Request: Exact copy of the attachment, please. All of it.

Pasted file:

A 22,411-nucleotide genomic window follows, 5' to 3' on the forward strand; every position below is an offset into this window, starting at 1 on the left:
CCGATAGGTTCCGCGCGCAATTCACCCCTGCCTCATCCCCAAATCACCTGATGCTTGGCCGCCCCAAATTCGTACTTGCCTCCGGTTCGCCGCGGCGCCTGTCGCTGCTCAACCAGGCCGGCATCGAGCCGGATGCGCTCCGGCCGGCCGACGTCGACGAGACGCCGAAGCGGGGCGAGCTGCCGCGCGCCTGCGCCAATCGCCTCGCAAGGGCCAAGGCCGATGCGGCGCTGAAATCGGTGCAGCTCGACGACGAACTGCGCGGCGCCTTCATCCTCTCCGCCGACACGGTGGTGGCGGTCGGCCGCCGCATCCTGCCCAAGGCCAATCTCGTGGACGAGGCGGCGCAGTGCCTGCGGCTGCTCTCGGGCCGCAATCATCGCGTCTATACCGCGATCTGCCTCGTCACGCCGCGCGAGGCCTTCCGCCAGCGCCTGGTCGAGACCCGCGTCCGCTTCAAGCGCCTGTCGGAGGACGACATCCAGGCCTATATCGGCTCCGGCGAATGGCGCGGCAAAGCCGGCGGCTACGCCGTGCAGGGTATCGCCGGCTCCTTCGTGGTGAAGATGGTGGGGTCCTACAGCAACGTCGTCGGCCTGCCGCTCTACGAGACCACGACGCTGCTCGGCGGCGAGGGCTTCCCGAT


A 22,411-nucleotide genomic window follows, 5' to 3' on the forward strand; every position below is an offset into this window, starting at 1 on the left:
CCGATAGGTTCCGCGCGCAATTCACCCCTGCCTCATCCCCAAATCACCTGATGCTTGGCCGCCCCAAATTCGTACTTGCCTCCGGTTCGCCGCGGCGCCTGTCGCTGCTCAACCAGGCCGGCATCGAGCCGGATGCGCTCCGGCCGGCCGACGTCGACGAGACGCCGAAGCGGGGCGAGCTGCCGCGCGCCTGCGCCAATCGCCTCGCAAGGGCCAAGGCCGATGCGGCGCTGAAATCGGTGCAGCTCGACGACGAACTGCGCGGCGCCTTCATCCTCTCCGCCGACACGGTGGTGGCGGTCGGCCGCCGCATCCTGCCCAAGGCCAATCTCGTGGACGAGGCGGCGCAGTGCCTGCGGCTGCTCTCGGGCCGCAATCATCGCGTCTATACCGCGATCTGCCTCGTCACGCCGCGCGAGGCCTTCCGCCAGCGCCTGGTCGAGACCCGCGTCCGCTTCAAGCGCCTGTCGGAGGACGACATCCAGGCCTATATCGGCTCCGGCGAATGGCGCGGCAAAGCCGGCGGCTACGCCGTGCAGGGTATCGCCGGCTCCTTCGTGGTGAAGATGGTGGGGTCCTACAGCAACGTCGTCGGCCTGCCGCTCTACGAGACCACGACGCTGCTCGGCGGCGAGGGCTTCCCGAT